Spent fuel removed from a reactor after it has achieved a significant burn-up, is both highly radioactive and a rapidly diminishing source of heat.
There is choice of two main processes following discharge of spent fuel. One of these does not consider the immediate possibility of re-processing and the other does. The waste volume and waste management implications following this choice are quite different (section 8).
Radioisotopic Power *
in watts per gram
* for use in thermo-electric generators.
Mostly from 'Chart of the Nuclides' (Lockheed Martin and GE Nuclear Energy)
A. If reprocessing is not an option, then after a period of from 7 to 10 years of cooling in a water-filled storage bay, the spent fuel has cooled to just a few hundred watts to about 1 kW per tonne. It has also radioactively decayed sufficiently that it may be safely transferred and stored in monitored surface concrete silos or canisters for up to 50 to 100 years at each reactor site where this interim storage option is approved. During this interval, a political/regulatory decision may be made concerning final disposal; extending the duration of operation of this surface storage option; or revisiting the decision about re-processing.
B. If reprocessing is an option, then the spent fuel is resident in the spent fuel bay for long enough (about 5 months) that it may be safely transported to a re-processing facility. The less time that the fuel spends in storage the more valuable it is from the reprocessing and fuel value point of view, as some of the shorter half life transuranium nuclides are still present. The recovered fuel constituents - making up about 95% of the spent fuel - are recycled into the reactor, and the fission wastes are conditioned, solidified, and stored, pending removal to permanent non-retrievable disposal. The amount of low level waste produced apart from the fission waste is estimated to amount to a cumulative world total by the year 2000 of about 15,000 m3.
In either case, the interim storage period is in water-filled storage bays to provide continued cooling, radiation shielding and a medium in which the fuel assemblies or bundles can be inspected, monitored and identified, and can be observed and easily moved into storage racks.
With time, the cooled spent fuel, may be re-racked to conserve pool storage space if required; moved to an alternative location; or into approved dry storage once the heat output is sufficiently low not to present problems with structural deterioration or fuel cladding damage.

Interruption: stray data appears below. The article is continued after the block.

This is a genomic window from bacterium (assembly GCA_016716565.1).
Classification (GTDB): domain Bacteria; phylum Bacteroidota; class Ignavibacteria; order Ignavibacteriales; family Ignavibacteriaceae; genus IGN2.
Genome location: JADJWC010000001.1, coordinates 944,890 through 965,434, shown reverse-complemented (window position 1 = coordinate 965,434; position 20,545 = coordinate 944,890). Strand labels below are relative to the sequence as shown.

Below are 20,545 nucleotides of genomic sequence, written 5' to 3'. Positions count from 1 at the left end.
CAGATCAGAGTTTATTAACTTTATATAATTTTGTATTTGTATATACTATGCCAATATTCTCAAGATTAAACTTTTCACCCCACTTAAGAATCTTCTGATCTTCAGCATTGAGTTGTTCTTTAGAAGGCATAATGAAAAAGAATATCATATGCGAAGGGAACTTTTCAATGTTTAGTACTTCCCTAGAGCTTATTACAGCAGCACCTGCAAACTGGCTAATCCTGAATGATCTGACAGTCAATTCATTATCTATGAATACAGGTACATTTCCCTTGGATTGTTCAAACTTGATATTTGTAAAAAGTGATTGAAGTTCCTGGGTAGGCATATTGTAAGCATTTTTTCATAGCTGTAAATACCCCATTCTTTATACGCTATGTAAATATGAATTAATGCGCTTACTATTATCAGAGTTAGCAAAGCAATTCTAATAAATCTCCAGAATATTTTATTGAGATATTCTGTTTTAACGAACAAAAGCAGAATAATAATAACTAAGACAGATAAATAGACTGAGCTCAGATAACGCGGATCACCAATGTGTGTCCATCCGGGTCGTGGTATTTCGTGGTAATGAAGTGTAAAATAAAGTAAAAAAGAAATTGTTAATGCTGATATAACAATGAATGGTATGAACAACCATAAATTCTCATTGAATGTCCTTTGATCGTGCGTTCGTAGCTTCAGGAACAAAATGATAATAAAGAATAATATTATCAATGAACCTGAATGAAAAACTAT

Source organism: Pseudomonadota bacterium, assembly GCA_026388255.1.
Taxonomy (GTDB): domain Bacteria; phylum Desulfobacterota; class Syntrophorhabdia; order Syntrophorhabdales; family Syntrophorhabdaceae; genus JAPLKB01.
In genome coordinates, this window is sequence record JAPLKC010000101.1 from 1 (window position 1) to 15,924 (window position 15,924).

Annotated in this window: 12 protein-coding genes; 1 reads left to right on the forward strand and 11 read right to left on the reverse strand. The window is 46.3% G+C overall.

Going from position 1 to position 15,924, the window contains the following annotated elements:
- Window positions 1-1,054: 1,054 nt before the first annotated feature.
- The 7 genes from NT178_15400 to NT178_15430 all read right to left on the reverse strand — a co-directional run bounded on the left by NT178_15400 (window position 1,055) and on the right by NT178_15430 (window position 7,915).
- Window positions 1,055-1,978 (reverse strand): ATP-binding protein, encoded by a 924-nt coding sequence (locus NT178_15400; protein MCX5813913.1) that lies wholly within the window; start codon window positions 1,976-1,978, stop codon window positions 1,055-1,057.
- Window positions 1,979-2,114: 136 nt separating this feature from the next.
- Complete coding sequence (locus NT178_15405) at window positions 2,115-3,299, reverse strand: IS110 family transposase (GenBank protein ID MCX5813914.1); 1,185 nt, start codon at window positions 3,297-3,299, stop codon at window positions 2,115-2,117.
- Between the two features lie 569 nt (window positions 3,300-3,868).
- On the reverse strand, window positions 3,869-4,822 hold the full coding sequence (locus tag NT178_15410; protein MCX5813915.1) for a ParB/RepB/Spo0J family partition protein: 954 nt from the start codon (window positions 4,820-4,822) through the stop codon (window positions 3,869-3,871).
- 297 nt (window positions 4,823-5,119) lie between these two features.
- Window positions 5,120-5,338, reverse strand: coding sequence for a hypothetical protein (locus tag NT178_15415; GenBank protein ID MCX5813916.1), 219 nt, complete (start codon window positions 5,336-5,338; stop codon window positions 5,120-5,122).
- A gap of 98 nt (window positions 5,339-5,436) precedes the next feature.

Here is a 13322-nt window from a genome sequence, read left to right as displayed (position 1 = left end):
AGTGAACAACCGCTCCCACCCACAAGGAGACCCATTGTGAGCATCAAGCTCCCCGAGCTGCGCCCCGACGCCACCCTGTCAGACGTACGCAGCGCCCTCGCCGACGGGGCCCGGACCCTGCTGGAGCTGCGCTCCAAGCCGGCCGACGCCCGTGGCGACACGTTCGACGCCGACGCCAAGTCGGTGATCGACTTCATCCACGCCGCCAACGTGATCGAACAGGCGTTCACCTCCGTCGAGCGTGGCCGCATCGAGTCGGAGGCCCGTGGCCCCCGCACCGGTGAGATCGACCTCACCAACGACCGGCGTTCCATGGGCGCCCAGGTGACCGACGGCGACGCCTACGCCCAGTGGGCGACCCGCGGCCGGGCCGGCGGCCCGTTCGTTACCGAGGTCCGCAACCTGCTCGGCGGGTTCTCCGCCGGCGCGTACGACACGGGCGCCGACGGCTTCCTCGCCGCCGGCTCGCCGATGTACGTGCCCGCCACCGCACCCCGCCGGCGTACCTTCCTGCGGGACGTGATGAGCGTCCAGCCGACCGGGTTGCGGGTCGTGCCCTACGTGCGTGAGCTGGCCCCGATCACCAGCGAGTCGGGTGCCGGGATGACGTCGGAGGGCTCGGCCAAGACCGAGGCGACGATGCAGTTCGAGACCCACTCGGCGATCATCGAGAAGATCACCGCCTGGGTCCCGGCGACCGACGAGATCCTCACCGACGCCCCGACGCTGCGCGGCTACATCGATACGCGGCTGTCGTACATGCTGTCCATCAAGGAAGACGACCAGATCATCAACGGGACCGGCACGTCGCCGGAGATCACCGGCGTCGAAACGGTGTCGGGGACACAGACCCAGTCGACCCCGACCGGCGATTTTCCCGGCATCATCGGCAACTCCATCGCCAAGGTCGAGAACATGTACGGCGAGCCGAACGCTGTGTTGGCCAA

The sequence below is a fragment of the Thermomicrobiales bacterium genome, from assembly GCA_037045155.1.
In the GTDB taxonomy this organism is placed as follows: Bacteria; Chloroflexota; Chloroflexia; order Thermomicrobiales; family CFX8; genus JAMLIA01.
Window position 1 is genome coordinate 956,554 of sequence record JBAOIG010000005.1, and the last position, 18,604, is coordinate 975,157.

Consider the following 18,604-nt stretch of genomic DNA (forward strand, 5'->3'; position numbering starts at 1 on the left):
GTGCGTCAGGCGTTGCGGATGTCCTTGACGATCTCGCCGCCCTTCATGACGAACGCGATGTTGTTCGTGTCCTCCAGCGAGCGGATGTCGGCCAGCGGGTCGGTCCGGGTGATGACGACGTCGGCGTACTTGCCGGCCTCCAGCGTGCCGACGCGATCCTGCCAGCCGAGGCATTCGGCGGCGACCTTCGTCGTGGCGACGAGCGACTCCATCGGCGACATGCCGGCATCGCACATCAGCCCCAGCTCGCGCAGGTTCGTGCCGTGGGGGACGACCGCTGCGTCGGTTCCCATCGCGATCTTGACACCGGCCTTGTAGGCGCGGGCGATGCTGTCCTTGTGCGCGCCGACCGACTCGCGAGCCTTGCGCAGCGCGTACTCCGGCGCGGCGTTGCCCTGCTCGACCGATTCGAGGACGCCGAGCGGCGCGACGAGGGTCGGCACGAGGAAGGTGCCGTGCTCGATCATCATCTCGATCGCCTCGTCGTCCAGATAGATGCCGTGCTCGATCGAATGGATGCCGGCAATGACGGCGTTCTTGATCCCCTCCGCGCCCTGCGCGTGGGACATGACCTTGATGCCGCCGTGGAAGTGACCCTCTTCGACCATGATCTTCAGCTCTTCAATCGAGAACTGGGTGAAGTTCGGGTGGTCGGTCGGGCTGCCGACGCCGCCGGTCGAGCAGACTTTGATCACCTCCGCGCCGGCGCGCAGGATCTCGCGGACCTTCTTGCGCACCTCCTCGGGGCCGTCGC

Dry Storage consists of specially designed concrete structures with walls typically of 1 meter-thick re-enforced concrete. These may be rectangular or cylindrical structures. They are designed be weather resistant, resistant to upsets due to extreme weather, earthquakes, intrusion or sabotage, and - once filled - are secured with tamper-proof seals placed by the IAEA. Safeguards usually include welded steel closures once the vaults or silos are filled, along with massive concrete closure plugs. Security also involves round-the-clock security monitoring of the site and frequent security inspections. Other monitoring takes place on individual vaults and silos by way of drainage lines to ensure no deterioration or leakage of the contents and no significant water ingress. Other site monitoring may include the placement of thermo-luminescent dosimeters around the facility, and air and groundwater monitoring in both surface run-off and in deep wells in and around the facility. None of the hundreds of facilities in existence as Dry-Fuel-Storage locations has ever shown any significant sign of either deterioration or upset, nor has there been any attempt made to clandestinely access or damage any of the facilities.
In the case of CANDU spent fuel, the spent fuel bundles are kept in the water-filled spent fuel bay for about 7 years before being transferred to secure Dry Fuel Storage facilities at each of the reactor sites. All such transfers and placements take place under the supervision of an IAEA international inspector who places interim seals on the storage containers until they are filled, and then affixes a 'tamper-proof' seal once the individual bunkers are filled, welded closed, and 'permanently' sealed.
The radioactive decay and decay heat of a typical CANDU natural uranium fuel bundle immediately following discharge at full power, and after burn-up of about 7800 MWdays/tonne of U, is shown below. After this burn-up the starting content of uranium-235 (0.72% is reduced to about 0.22%) and plutonium isotopes make up a total of about 0.4% of the fuel mass.
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